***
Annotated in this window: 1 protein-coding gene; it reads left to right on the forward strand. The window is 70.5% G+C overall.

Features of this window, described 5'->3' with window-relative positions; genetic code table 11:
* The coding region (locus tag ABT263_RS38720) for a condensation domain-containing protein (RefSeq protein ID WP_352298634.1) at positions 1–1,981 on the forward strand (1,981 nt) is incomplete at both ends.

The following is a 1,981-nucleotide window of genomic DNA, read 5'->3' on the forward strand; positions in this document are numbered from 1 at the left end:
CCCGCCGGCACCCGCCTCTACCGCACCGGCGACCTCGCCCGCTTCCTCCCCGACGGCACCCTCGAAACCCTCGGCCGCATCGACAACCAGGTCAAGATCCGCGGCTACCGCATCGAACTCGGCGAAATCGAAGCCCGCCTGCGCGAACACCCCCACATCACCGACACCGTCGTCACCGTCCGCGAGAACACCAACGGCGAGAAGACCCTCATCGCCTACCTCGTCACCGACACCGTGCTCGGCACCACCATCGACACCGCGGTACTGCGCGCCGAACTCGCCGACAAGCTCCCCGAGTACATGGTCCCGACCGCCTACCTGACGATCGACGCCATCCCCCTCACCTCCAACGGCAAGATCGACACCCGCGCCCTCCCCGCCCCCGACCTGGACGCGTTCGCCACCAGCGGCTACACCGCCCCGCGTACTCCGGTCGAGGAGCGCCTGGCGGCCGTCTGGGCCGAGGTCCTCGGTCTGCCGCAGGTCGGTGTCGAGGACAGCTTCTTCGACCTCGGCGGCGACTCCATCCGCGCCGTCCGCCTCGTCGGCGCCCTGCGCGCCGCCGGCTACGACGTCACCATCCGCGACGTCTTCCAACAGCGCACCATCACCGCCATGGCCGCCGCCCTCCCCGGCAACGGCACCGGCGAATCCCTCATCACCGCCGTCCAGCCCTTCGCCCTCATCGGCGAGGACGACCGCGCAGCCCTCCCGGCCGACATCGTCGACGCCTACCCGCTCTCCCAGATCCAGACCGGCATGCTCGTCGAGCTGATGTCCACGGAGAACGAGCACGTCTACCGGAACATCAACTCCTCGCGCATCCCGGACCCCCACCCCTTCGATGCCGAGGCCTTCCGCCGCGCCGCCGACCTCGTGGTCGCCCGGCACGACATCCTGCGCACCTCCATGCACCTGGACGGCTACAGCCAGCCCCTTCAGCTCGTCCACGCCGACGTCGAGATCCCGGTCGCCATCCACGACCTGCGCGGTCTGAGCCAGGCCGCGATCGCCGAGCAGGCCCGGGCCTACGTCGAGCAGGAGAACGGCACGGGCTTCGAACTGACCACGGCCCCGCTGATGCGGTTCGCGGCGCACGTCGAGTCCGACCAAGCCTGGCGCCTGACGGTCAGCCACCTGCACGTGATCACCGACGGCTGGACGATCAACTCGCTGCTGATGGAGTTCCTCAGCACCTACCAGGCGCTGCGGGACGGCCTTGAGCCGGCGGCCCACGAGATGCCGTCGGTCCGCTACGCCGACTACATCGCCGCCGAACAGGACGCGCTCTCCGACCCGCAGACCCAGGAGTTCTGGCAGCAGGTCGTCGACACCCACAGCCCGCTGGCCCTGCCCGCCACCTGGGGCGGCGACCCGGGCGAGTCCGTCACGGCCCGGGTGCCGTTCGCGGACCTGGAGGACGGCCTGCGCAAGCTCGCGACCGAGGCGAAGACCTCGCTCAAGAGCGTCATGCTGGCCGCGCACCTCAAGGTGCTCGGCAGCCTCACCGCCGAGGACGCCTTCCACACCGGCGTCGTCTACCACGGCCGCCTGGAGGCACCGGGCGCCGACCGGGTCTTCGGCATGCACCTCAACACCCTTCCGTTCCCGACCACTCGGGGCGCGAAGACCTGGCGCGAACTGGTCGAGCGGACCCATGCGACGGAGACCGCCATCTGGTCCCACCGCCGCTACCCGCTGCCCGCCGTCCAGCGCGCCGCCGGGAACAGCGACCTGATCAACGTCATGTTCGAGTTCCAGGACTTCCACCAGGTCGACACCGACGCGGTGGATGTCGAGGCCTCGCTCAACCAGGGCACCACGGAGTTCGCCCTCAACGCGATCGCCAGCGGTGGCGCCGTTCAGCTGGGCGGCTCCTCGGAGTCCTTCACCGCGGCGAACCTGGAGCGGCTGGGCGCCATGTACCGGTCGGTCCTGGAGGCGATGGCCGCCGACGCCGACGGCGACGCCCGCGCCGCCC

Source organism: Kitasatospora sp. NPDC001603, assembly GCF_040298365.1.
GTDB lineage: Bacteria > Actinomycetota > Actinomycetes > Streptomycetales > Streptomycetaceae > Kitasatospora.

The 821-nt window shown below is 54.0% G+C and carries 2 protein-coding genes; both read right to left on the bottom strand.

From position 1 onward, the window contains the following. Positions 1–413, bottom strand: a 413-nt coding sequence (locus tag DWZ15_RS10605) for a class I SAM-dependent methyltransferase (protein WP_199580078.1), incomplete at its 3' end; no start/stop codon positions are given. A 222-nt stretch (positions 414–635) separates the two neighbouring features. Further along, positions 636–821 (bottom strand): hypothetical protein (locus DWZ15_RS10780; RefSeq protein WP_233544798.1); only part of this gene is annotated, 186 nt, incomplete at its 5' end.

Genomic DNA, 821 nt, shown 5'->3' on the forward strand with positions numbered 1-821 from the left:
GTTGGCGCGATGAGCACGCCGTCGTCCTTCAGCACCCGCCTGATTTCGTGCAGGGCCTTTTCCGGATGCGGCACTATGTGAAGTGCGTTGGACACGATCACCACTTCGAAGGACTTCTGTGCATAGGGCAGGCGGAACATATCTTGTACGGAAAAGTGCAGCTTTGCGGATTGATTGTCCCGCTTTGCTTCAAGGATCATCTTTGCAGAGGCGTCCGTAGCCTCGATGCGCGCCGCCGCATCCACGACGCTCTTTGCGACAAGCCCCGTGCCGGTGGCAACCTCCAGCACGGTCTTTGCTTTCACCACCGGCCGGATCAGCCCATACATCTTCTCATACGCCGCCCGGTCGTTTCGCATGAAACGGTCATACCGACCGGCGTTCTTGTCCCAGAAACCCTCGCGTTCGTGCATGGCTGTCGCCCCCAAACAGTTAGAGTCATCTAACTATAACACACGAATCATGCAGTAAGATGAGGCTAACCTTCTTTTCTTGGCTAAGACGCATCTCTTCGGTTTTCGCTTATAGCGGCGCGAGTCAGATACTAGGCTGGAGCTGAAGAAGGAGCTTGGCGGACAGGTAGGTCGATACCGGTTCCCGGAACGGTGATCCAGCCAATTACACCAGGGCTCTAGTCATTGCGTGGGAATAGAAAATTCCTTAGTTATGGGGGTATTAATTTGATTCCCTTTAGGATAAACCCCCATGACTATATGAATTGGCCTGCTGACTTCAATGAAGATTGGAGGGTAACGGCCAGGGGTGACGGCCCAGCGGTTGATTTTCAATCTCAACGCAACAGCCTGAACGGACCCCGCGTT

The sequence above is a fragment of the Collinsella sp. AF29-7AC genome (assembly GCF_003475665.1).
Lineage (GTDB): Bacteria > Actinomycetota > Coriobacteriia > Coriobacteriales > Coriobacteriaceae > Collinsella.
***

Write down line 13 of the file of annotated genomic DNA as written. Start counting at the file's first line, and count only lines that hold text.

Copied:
Lineage (GTDB): Bacteria > Actinomycetota > Coriobacteriia > Coriobacteriales > Coriobacteriaceae > Collinsella.